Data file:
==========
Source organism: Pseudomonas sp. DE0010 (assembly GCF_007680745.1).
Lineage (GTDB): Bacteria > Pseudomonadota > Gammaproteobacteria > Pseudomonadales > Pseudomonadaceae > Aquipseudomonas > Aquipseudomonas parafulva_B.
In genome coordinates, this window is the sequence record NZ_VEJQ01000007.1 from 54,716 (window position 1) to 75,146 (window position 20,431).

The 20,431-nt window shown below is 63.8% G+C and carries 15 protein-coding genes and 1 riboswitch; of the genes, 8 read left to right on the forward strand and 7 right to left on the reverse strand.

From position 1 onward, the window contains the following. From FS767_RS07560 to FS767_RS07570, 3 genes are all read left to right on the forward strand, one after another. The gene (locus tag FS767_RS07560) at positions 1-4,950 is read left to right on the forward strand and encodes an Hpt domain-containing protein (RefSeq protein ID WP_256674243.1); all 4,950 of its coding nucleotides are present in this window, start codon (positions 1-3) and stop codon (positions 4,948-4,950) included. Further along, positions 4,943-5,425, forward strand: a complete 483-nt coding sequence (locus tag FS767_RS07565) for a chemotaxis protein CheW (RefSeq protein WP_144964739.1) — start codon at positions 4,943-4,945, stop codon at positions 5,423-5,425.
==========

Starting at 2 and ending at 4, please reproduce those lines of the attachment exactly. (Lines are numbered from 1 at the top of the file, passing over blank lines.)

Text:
Lineage (GTDB): Bacteria > Pseudomonadota > Gammaproteobacteria > Pseudomonadales > Pseudomonadaceae > Aquipseudomonas > Aquipseudomonas parafulva_B.
In genome coordinates, this window is the sequence record NZ_VEJQ01000007.1 from 54,716 (window position 1) to 75,146 (window position 20,431).

The 20,431-nt window shown below is 63.8% G+C and carries 15 protein-coding genes and 1 riboswitch; of the genes, 8 read left to right on the forward strand and 7 right to left on the reverse strand.